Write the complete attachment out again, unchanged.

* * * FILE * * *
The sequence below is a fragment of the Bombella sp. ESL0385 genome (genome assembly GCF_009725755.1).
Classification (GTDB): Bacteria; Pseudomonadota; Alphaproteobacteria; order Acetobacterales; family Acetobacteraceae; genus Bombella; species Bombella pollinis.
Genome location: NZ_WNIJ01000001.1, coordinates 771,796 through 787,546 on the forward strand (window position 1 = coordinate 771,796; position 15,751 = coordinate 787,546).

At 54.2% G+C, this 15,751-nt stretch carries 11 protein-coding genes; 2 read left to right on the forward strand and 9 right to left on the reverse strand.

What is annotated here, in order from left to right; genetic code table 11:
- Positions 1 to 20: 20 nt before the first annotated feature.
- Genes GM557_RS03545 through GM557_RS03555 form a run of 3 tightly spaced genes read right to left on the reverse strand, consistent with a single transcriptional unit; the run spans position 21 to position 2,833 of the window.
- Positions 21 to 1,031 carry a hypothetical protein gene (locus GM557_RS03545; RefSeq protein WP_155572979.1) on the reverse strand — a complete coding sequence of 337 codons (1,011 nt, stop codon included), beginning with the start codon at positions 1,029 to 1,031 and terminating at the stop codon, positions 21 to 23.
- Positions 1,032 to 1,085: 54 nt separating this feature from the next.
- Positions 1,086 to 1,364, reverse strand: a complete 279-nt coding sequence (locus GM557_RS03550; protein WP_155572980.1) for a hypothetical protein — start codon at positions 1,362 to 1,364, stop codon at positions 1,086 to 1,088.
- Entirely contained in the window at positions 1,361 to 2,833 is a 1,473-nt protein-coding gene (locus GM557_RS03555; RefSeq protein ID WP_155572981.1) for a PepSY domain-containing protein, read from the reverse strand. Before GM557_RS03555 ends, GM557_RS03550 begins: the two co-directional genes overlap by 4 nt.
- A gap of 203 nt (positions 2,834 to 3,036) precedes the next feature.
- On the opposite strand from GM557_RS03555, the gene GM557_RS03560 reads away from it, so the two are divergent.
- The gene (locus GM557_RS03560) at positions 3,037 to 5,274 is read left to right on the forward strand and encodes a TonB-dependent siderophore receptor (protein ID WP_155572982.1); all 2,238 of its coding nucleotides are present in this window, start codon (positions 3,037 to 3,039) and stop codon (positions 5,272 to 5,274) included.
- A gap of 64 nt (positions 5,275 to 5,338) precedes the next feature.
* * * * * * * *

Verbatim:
The sequence below is a fragment of the Bombella sp. ESL0385 genome (genome assembly GCF_009725755.1).
Classification (GTDB): Bacteria; Pseudomonadota; Alphaproteobacteria; order Acetobacterales; family Acetobacteraceae; genus Bombella; species Bombella pollinis.
Genome location: NZ_WNIJ01000001.1, coordinates 771,796 through 787,546 on the forward strand (window position 1 = coordinate 771,796; position 15,751 = coordinate 787,546).

At 54.2% G+C, this 15,751-nt stretch carries 11 protein-coding genes; 2 read left to right on the forward strand and 9 right to left on the reverse strand.

What is annotated here, in order from left to right; genetic code table 11:
- Positions 1 to 20: 20 nt before the first annotated feature.
- Genes GM557_RS03545 through GM557_RS03555 form a run of 3 tightly spaced genes read right to left on the reverse strand, consistent with a single transcriptional unit; the run spans position 21 to position 2,833 of the window.
- Positions 21 to 1,031 carry a hypothetical protein gene (locus GM557_RS03545; RefSeq protein WP_155572979.1) on the reverse strand — a complete coding sequence of 337 codons (1,011 nt, stop codon included), beginning with the start codon at positions 1,029 to 1,031 and terminating at the stop codon, positions 21 to 23.
- Positions 1,032 to 1,085: 54 nt separating this feature from the next.
- Positions 1,086 to 1,364, reverse strand: a complete 279-nt coding sequence (locus GM557_RS03550; protein WP_155572980.1) for a hypothetical protein — start codon at positions 1,362 to 1,364, stop codon at positions 1,086 to 1,088.
- Entirely contained in the window at positions 1,361 to 2,833 is a 1,473-nt protein-coding gene (locus GM557_RS03555; RefSeq protein ID WP_155572981.1) for a PepSY domain-containing protein, read from the reverse strand. Before GM557_RS03555 ends, GM557_RS03550 begins: the two co-directional genes overlap by 4 nt.
- A gap of 203 nt (positions 2,834 to 3,036) precedes the next feature.
- On the opposite strand from GM557_RS03555, the gene GM557_RS03560 reads away from it, so the two are divergent.
- The gene (locus GM557_RS03560) at positions 3,037 to 5,274 is read left to right on the forward strand and encodes a TonB-dependent siderophore receptor (protein ID WP_155572982.1); all 2,238 of its coding nucleotides are present in this window, start codon (positions 3,037 to 3,039) and stop codon (positions 5,272 to 5,274) included.
- A gap of 64 nt (positions 5,275 to 5,338) precedes the next feature.